The centrality of Chesed in the story of Rivka and Eliezer is evident; however, a closer analysis of Rivka’s actions shows how her behavior went beyond the definition of kindness. When Eliezer went to find a wife for Yitzchak, he asked Hashem to show him the right girl through a certain set of events. In Eliezer’s plan, he would sit by the well and the girl who would offer water to both Eliezer and his camels would be the one meant for Yitzchak. Certainly, this girl would demonstrate her sense of kindness through this sequence of events. However, while kindness, the obvious motif in this story, could have been ascertained merely by Rivka offering water to Eliezer, there was a second underlying test that Rivka had to pass which involved the water she offered to the camels. The Beit HaLevi believes that Eliezer was looking not only for Rivka’s Chesed, but also for her thoughtfulness and consideration. How were these traits evident in the story at the well?
Rivka was faced with a series of decisions. First, would she offer water to Eliezer, a complete stranger? Then, after giving Eliezer water to drink, she had to decide what to do with a pitcher from which the stranger had drunk. Maybe he had had a disease and his germs would now be in the leftover pitcher that she had worked so hard to fill. If she brought the pitcher home, she would be endangering her family; if she dumped it out in front of Eliezer, she would probably hurt his feelings by showing that she didn’t want the water he had touched. Eliezer wanted to see that the girl through whom the future of the Jewish people would be born could balance acting nicely for someone with sensitivity for his or her feelings. Along with the sensitivity for the recipient of kindness, Rivka also demonstrated that she would not endanger her family just because she performed a Chesed for another person. Thus, she would not bring home this pitcher of water and jeopardize her family just to avoid hurting the feelings of this stranger.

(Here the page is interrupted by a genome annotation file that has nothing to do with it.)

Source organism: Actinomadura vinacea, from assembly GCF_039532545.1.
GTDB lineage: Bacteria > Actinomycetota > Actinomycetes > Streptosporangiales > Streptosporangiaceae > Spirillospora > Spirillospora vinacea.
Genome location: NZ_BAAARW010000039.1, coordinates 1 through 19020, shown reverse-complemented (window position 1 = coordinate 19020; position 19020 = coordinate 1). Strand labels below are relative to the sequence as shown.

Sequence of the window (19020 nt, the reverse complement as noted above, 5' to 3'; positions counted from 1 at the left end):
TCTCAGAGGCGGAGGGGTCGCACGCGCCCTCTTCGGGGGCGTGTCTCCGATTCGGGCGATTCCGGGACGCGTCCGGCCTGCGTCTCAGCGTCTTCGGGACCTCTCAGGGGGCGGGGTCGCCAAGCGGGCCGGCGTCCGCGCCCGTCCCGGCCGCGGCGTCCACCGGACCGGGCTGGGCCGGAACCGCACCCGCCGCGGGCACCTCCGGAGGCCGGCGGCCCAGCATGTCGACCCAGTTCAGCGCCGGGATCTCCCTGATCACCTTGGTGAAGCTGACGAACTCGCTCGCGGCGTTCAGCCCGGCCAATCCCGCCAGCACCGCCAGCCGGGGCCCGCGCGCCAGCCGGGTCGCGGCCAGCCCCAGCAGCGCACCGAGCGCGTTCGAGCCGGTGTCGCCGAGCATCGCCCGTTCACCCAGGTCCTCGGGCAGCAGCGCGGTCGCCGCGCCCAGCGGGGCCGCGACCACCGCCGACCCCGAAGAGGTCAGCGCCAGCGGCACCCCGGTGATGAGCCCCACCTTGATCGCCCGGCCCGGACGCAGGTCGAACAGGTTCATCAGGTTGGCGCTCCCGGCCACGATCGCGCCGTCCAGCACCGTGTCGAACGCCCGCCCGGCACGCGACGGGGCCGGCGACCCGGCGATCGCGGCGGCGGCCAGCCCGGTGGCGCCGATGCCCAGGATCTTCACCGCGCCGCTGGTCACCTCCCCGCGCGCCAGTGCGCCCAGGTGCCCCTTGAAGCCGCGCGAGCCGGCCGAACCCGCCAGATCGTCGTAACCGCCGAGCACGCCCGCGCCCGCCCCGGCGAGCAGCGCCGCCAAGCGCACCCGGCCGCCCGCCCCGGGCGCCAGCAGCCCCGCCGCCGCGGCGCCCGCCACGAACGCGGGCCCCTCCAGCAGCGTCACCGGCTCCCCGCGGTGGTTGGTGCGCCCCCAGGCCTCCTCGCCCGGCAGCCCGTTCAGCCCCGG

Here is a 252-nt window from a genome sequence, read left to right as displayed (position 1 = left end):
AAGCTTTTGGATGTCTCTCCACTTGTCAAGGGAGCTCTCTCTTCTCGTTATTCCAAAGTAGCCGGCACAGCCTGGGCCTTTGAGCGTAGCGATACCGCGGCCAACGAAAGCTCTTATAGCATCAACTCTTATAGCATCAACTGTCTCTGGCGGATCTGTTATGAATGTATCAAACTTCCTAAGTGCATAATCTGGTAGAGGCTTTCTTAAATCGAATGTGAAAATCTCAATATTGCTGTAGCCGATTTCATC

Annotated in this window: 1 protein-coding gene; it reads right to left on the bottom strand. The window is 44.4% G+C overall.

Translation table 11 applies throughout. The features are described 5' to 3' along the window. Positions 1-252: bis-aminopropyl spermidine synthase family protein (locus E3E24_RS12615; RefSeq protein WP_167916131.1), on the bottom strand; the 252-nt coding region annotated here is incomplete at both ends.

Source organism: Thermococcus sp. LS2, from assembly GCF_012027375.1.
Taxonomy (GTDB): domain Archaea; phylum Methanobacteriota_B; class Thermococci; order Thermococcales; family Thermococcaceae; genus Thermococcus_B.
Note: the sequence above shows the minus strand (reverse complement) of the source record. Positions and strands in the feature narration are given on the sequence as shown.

The only way to balance all of these factors was to offer the remaining water to the camels. Eliezer was concerned not with Rivka’s kindness to the camels, but rather for her ingenuity in decision making. However, Rivka went one step further. She felt this thought process might have been too obvious to Eliezer and therefore offered to draw even more water for the camels. By drawing this extra water, she demonstrated to Eliezer that she did not merely intend to dispose of his leftover water. Rivka’s thoughtfulness demonstrated her special Midot.
Creativity and ingenuity are significant even in the realm of kindness. Rabbi Paysach Krohn illustrates their importance in a story. Yaakov was a very capable, young man, who learned in a Kollel in America. He was having a hard time making ends meet. Although he and his wife were determined to live on his small stipend from the Kollel and whatever money she could make, other members of the Kollel constantly tried unsuccessfully to help this couple. Avraham, another member of the Kollel, had already gained a reputation for his constant thoughtfulness because of other things he had done, such as putting pens and pads of paper by each payphone should anyone on the phone need to write down any important information. But, Avraham knew that this time, his plan would have to be much more creative to enable him to fool Yaakov. Avraham called Yaakov and explained that he had just been to the grocery and the owner told him that he had received a shipment of fish that were packaged in damaged cans. Although the owner had reassured Avraham that the fish inside were fine, he explained that he was giving a special discount because of the condition of the cans. After telling Yaakov this creative tale, Avraham said that he was going to the grocery later that day to pick up some for himself. He offered to buy a few cans for Yaakov. Yaakov knew this was a bargain, and it was even better because he wouldn’t need to go to the store. Yaakov thankfully accepted. True to his word, Avraham went to the grocery, where he bought the cans of fish. He went home, took a hammer, and lightly dented the cans so Yaakov wouldn’t find out about the “scam.” Avraham then brought the cans to Yaakov and sold them to him for a cheaper price. Avraham’s creativity and ingenuity enabled him to trick Yaakov into being the beneficiary of Chesed.
Surely, Avraham’s ancestor, Rivka, would have been proud of his ability to use his cleverness to raise the Midah of Chesed to an even higher level.